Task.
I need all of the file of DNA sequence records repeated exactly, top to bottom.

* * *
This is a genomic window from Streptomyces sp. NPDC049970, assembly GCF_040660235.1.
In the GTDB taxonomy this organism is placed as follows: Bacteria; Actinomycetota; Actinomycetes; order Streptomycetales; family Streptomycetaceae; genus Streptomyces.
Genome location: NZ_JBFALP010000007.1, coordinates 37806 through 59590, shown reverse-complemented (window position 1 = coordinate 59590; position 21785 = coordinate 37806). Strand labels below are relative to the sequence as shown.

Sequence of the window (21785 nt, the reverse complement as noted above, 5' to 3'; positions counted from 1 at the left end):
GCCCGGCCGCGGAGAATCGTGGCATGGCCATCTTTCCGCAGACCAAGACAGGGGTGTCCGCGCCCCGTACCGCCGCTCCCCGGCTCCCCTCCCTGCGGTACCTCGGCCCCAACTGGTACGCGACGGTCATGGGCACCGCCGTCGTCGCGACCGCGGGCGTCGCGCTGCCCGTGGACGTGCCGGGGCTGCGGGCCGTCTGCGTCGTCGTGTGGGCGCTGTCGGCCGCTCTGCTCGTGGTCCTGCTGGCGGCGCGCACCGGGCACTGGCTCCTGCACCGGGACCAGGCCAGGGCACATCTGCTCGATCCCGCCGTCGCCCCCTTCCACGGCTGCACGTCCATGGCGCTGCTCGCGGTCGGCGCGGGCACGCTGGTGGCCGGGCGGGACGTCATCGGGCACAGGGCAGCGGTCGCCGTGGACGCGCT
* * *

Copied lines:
This is a genomic window from Streptomyces sp. NPDC049970, assembly GCF_040660235.1.
In the GTDB taxonomy this organism is placed as follows: Bacteria; Actinomycetota; Actinomycetes; order Streptomycetales; family Streptomycetaceae; genus Streptomyces.
Genome location: NZ_JBFALP010000007.1, coordinates 37806 through 59590, shown reverse-complemented (window position 1 = coordinate 59590; position 21785 = coordinate 37806). Strand labels below are relative to the sequence as shown.

Sequence of the window (21785 nt, the reverse complement as noted above, 5' to 3'; positions counted from 1 at the left end):
GCCCGGCCGCGGAGAATCGTGGCATGGCCATCTTTCCGCAGACCAAGACAGGGGTGTCCGCGCCCCGTACCGCCGCTCCCCGGCTCCCCTCCCTGCGGTACCTCGGCCCCAACTGGTACGCGACGGTCATGGGCACCGCCGTCGTCGCGACCGCGGGCGTCGCGCTGCCCGTGGACGTGCCGGGGCTGCGGGCCGTCTGCGTCGTCGTGTGGGCGCTGTCGGCCGCTCTGCTCGTGGTCCTGCTGGCGGCGCGCACCGGGCACTGGCTCCTGCACCGGGACCAGGCCAGGGCACATCTGCTCGATCCCGCCGTCGCCCCCTTCCACGGCTGCACGTCCATGGCGCTGCTCGCGGTCGGCGCGGGCACGCTGGTGGCCGGGCGGGACGTCATCGGGCACAGGGCAGCGGTCGCCGTGGACGCGCT